This week: Carpaccio, art forgery, Rachmaninoff, unions & more.
“Vittore Carpaccio: Master Storyteller of Renaissance Venice” at the National Gallery of Art, Washington, D.C. (through February 12): In his Guide to the Principal Pictures in the Academy of Fine Arts at Venice of 1877, John Ruskin placed Vittore Carpaccio (ca. 1465–1525) at the apex of Venice’s “classic and mythic” age. Henry James declared that Carpaccio was the “most personal and sociable of artists” for his “care for human life at large.” The times must be right again for another rediscovery of this painter who served as a link between the coolness of Giovanni Bellini and the maniera moderna warmth of Titian and Giorgione. Fortunately the National Gallery has the lending power to mount a major stateside survey of the artist, the first outside of Italy. “Vittore Carpaccio: Master Storyteller of Renaissance Venice” features forty-five paintings and thirty drawings. Gathering work from some forty-eight venues, the exhibition should enkindle our own Carpacciomania. Look for my full review in the forthcoming February issue of The New Criterion. —JP
“Drawing Trouble: Fakes, Forgeries, and the Complications of Connoisseurship” with John Marciari, at the Institute of Fine Arts (February 2): Reviewing a book on forgeries for The New Criterion of October 1983, the great connoisseur Gene Thaw wrote that art fakes “are usually of two kinds. They are imitations of works of art so minor and marginal . . . that they sneak by the normal guardians of authenticity, or else they are major attempts at deception.” Next week John Marciari—the Charles W. Engelhard Curator, Head of the Department of Drawings and Prints, and Curatorial Chair at the Morgan Library & Museum—takes up the issue in a lecture at the Institute of Fine Arts on Seventy-eighth Street. Those unable to make it in person can join online. —BR
A Rachmaninoff marathon at Carnegie Hall, featuring The Philadelphia Orchestra and Yuja Wang (January 28): In 1939, now an elder statesman of Russian Romanticism in his adopted home of the United States, Rachmaninoff remarked to a journalist that he could not “cast out the old way of writing and . . . cannot acquire the new.” He felt, he lamented, “like a ghost wandering in a world grown alien.” How many of us have not at times felt similarly as we beat on against the currents of changing aesthetics? After the master died in 1943, many critics were eager to hammer the nails in his coffin; read Eric Blom’s pronunciamento in the 1954 edition of Grove’s Dictionary: “The enormous popular success some few of [his] works had in his lifetime is not likely to last, and musicians never regarded it with much favour.” Pace Blom, musicians and laypeople alike will come to Carnegie Hall in force this Sunday for a marathon run through Rachmaninoff’s oeuvre, as the pianist Yuja Wang joins the Philadelphia Orchestra under Yannick Nézet-Séguin in a nearly four-hour program of all four piano concerti and the Rhapsody on a Theme of Paganini. —IS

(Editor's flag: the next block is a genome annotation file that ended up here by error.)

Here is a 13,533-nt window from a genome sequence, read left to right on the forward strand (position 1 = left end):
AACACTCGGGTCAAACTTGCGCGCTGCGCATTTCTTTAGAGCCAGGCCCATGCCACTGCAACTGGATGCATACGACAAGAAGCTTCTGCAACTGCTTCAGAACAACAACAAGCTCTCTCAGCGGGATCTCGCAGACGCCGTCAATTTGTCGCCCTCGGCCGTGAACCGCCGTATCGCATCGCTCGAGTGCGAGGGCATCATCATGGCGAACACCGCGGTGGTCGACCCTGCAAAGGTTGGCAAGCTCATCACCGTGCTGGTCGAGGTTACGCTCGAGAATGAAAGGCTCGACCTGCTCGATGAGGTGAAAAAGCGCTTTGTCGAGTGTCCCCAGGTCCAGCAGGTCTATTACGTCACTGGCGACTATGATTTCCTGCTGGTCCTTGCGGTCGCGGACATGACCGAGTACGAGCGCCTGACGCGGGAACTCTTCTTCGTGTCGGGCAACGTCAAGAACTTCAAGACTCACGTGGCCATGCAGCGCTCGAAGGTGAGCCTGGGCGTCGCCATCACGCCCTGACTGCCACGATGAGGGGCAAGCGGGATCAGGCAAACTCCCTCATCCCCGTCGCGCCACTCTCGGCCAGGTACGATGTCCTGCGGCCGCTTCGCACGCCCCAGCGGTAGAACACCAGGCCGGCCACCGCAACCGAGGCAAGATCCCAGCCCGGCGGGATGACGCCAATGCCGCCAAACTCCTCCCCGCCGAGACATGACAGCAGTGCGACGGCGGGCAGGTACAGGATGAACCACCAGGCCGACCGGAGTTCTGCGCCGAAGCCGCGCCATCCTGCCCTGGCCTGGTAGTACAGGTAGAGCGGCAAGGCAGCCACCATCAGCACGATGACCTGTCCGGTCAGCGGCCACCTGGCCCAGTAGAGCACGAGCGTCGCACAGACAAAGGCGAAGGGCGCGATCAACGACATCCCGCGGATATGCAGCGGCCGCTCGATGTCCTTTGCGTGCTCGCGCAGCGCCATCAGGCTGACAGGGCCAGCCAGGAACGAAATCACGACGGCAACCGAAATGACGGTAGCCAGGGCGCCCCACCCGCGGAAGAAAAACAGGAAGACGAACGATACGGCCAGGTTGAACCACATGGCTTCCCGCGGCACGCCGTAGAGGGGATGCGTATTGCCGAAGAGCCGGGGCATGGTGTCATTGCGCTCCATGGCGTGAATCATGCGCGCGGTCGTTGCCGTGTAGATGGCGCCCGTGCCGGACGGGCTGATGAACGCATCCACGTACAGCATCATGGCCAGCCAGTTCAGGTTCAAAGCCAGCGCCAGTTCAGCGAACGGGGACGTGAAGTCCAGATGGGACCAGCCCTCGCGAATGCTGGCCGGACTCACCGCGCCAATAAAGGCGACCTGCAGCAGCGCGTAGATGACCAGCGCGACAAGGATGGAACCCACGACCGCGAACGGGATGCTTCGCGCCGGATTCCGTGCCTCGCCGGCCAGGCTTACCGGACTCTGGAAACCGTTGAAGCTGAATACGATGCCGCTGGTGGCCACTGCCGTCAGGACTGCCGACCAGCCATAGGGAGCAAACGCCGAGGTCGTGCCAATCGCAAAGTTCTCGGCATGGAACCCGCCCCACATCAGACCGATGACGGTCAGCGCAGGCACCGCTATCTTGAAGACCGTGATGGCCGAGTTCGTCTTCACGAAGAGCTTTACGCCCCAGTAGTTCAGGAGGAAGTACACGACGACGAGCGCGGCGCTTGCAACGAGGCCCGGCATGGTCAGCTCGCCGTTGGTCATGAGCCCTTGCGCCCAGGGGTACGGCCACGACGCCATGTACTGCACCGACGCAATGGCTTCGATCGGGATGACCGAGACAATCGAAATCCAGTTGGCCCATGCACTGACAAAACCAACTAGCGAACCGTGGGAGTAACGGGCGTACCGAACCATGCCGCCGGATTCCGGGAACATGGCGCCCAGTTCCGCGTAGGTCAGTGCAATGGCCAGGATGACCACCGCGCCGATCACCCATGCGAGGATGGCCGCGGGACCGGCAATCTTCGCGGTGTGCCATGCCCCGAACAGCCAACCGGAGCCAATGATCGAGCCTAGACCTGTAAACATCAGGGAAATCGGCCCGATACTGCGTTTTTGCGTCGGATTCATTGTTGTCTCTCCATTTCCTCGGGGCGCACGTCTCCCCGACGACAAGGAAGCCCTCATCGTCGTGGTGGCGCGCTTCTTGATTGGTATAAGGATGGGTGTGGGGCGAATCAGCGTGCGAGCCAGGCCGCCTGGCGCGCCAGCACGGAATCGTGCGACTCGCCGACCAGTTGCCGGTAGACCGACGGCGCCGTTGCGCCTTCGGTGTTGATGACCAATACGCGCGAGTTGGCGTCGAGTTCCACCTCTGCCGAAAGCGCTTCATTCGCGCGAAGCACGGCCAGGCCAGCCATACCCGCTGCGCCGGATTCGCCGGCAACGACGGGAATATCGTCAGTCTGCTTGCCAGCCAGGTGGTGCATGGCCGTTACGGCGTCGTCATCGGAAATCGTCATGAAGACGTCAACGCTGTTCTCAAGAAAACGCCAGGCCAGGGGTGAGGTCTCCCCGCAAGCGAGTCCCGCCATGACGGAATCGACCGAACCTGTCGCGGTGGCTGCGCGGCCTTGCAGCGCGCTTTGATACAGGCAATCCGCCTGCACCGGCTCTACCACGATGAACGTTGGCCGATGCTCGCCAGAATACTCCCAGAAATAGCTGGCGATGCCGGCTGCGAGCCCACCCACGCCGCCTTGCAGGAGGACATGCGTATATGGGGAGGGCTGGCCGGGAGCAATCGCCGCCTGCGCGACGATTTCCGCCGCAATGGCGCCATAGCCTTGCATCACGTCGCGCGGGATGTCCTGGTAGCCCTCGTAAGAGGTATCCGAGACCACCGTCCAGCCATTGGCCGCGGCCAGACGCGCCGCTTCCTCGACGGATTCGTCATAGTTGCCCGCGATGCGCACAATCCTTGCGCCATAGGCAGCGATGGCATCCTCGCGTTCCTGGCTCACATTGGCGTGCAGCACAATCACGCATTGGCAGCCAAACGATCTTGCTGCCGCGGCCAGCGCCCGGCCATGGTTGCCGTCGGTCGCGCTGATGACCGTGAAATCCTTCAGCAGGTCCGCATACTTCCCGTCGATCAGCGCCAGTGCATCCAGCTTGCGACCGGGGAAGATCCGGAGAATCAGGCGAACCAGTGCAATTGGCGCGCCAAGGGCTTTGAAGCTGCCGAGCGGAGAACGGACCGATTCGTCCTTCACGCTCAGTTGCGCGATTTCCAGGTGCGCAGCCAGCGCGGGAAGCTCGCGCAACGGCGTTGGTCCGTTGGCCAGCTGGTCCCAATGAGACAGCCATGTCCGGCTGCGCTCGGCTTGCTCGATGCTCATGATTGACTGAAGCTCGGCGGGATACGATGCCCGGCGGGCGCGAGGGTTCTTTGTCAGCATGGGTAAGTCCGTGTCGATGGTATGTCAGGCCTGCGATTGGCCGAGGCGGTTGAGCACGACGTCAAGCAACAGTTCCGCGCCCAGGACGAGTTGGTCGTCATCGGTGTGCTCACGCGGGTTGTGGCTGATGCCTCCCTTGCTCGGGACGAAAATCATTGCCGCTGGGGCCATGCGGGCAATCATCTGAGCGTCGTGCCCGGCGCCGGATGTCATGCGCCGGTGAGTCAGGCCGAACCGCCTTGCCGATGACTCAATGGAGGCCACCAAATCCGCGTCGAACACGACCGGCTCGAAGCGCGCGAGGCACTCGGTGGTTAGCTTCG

Not Accountable: Rethinking the Constitutionality of Public Employee Unions, by Philip K. Howard (Rodin Books): “No society, no organization, no group of people, can function effectively without accountability,” writes Philip K. Howard in his new book that shines a spotlight on the overreaching power of public-employee unions in our constitutional system. Limited by union agreements, many of our elected officials have to defer to their authority when trying to enact institutional reform. To make matters worse, politicians rely on union support for elections. As a result, public-employee unions are deadlocking our political system, eliminating accountability, wasting taxpayer money, and substantially corrupting the quality of our institutions and services, such as public schooling and policing. With a foreword by the former Indiana governor Mitch Daniels, Not Accountable: Rethinking the Constitutionality of Public Employee Unions provides for a compelling indictment of our nation’s public-sector unions. —JW
“Harry Mount addresses the Young Friends.” Remarks from Harry Mount on the publication of his new book Et Tu, Brute? The Best Latin Lines Ever.
From the Archives:
“Twain’s brevities,” by James Tuttleton (November 1992). A review of Mark Twain: Collected Tales edited by Louis J. Budd.
“Icons for sale,” by Kyle Smith. On The Collaboration by Anthony McCarten.